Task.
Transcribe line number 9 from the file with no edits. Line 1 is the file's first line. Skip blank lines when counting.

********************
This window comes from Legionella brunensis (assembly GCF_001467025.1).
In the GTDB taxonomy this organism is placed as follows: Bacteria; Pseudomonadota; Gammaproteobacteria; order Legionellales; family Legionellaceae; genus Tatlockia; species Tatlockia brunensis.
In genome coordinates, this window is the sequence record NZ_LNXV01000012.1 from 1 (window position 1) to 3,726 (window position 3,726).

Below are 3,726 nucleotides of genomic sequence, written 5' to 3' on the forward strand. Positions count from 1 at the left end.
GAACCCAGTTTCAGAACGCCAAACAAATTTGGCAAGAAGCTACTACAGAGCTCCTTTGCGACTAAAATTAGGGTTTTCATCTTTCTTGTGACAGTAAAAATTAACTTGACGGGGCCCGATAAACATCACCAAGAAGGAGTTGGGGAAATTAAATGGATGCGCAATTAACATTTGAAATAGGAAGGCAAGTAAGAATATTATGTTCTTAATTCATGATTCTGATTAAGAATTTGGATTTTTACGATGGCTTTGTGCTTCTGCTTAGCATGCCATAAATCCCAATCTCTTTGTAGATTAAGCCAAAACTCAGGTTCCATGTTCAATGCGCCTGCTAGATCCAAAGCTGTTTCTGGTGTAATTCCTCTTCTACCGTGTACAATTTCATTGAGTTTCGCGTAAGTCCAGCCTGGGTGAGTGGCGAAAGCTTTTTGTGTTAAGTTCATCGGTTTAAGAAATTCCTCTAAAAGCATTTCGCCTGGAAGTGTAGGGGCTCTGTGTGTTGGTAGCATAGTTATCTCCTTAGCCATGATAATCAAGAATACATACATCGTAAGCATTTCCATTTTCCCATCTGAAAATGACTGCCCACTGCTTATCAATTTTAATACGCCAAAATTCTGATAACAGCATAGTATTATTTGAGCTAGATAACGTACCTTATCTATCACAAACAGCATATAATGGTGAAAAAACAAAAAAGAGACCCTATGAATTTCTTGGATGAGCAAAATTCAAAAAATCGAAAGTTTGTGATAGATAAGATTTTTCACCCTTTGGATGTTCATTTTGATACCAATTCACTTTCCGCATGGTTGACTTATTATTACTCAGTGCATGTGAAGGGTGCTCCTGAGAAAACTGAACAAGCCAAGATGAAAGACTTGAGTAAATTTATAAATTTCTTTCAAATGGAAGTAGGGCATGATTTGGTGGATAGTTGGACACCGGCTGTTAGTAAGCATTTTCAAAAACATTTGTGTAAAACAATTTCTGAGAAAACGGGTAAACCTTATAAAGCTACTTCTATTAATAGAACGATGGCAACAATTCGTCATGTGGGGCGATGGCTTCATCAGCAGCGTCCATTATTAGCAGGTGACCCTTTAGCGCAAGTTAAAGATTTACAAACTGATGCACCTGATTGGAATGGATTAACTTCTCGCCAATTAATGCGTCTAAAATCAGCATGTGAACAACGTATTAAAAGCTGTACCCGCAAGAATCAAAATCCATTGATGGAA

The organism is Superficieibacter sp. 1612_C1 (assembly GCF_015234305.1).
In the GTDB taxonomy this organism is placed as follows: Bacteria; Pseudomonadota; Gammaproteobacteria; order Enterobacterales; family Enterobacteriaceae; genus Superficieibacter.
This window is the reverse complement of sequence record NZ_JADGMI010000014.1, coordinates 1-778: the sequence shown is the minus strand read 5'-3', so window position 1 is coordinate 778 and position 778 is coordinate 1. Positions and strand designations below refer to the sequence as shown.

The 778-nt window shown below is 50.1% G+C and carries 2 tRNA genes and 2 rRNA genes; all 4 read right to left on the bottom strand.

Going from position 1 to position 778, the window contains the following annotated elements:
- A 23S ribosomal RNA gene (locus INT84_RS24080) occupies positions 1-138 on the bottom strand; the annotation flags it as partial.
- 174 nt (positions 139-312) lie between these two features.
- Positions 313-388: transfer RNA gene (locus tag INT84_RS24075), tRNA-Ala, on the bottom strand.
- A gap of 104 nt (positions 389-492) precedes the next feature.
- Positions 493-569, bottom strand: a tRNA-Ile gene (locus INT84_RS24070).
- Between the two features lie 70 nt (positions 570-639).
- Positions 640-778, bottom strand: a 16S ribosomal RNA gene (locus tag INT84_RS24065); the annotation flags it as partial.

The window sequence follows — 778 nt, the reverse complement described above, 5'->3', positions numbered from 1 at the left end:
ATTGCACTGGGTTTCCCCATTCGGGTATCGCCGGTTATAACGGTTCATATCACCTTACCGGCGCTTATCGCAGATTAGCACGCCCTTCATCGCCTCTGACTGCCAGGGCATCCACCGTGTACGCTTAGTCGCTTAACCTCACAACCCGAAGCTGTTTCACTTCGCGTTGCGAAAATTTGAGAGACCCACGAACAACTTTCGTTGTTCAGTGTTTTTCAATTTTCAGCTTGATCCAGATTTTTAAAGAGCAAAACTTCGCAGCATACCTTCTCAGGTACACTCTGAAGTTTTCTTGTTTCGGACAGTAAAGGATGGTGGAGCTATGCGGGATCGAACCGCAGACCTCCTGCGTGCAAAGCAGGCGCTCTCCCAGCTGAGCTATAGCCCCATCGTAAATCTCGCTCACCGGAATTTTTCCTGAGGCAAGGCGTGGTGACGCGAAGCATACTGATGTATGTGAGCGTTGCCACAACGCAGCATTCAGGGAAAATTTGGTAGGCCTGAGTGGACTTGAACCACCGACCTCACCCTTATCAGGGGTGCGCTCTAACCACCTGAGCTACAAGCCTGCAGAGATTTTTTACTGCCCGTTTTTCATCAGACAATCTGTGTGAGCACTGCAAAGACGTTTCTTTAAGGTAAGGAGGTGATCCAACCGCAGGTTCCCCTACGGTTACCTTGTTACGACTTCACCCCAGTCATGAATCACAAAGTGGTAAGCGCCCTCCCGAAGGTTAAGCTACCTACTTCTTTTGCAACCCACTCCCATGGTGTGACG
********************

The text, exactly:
The 778-nt window shown below is 50.1% G+C and carries 2 tRNA genes and 2 rRNA genes; all 4 read right to left on the bottom strand.